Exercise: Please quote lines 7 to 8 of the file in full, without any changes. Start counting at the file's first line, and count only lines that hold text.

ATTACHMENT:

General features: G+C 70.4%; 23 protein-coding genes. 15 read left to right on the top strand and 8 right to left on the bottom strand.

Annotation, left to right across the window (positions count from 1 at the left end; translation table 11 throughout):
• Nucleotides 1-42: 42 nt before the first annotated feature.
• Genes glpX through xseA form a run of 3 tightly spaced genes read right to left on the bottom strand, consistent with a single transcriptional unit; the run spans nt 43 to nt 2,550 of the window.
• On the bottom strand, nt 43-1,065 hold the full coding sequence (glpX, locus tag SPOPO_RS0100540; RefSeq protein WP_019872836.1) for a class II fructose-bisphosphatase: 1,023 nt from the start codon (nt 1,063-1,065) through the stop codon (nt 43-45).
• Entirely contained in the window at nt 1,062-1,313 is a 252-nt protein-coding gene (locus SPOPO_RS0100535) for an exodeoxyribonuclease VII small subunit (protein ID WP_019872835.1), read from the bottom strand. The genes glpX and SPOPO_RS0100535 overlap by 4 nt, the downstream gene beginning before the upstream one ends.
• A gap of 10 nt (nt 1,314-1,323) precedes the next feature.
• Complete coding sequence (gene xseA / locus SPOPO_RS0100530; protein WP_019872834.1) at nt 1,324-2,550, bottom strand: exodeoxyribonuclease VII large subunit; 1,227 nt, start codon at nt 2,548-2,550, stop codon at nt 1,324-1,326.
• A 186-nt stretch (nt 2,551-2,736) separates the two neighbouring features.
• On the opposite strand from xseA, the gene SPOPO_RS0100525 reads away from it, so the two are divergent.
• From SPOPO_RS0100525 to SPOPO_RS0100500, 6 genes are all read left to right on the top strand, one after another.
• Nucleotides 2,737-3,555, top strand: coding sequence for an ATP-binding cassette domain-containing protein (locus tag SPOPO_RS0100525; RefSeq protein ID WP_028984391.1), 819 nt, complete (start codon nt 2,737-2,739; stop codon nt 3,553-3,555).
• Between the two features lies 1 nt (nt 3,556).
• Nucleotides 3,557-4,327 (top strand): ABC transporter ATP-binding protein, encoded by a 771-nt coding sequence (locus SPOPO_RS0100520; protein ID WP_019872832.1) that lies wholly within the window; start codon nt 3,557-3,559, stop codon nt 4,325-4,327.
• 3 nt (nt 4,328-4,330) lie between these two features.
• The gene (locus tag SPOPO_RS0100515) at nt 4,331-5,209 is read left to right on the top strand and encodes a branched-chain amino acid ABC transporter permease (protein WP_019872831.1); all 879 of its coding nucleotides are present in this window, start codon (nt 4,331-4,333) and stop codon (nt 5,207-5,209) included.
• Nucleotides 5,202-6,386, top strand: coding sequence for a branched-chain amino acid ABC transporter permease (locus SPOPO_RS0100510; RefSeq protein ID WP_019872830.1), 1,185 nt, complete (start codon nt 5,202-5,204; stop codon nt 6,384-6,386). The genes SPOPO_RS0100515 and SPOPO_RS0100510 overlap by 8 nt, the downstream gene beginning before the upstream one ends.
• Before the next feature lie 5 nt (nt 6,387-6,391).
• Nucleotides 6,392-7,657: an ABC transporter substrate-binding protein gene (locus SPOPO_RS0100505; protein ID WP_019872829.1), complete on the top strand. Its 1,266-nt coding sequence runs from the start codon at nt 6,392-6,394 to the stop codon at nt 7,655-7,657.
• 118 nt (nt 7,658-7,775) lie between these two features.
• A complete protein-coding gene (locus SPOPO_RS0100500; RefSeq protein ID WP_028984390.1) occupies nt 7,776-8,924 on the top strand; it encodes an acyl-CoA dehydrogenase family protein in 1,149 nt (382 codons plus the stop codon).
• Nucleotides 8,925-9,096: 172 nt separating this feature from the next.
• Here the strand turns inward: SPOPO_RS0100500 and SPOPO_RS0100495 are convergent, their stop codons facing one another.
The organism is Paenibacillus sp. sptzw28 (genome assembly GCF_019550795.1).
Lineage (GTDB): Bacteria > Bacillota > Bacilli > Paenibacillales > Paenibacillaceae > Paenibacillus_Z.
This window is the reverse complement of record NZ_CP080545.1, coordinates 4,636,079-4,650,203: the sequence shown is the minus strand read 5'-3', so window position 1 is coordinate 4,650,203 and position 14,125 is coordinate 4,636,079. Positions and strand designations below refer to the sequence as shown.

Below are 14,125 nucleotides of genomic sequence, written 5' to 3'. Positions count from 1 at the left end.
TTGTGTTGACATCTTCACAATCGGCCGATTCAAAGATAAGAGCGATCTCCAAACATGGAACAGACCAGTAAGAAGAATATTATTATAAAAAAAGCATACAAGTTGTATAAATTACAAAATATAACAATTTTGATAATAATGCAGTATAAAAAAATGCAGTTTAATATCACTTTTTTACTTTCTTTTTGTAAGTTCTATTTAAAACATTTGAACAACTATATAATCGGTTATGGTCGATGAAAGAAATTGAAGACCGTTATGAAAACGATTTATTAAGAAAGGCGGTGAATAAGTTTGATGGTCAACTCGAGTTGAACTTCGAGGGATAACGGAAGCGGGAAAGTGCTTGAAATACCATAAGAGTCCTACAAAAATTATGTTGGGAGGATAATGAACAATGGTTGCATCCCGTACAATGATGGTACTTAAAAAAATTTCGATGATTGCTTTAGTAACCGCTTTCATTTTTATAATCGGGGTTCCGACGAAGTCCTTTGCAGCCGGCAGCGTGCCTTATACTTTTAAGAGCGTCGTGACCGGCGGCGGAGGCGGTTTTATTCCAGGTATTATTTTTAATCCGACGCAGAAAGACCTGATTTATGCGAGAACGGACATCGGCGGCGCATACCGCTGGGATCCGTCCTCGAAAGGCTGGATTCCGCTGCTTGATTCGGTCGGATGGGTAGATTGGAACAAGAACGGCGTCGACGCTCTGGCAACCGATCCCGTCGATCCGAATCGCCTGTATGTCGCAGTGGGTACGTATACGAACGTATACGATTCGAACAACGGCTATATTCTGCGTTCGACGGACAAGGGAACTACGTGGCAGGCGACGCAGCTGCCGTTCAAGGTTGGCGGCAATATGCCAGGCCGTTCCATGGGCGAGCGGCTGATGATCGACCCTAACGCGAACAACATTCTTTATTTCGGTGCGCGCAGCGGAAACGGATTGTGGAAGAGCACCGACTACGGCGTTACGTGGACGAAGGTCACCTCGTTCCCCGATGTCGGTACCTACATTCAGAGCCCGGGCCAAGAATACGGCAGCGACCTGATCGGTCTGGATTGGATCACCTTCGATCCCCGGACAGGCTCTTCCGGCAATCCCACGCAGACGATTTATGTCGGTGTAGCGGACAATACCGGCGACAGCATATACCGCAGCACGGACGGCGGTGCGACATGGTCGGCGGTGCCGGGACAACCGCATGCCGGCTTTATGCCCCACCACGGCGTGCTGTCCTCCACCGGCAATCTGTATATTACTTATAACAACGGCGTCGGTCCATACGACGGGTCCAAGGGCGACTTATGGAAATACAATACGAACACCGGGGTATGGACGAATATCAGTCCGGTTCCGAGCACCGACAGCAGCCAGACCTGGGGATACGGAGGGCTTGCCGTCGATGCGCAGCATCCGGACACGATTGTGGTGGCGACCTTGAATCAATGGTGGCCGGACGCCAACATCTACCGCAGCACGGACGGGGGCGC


• A gap of 10 nt (nt 1,314-1,323) precedes the next feature.
• Complete coding sequence (gene xseA / locus SPOPO_RS0100530; protein WP_019872834.1) at nt 1,324-2,550, bottom strand: exodeoxyribonuclease VII large subunit; 1,227 nt, start codon at nt 2,548-2,550, stop codon at nt 1,324-1,326.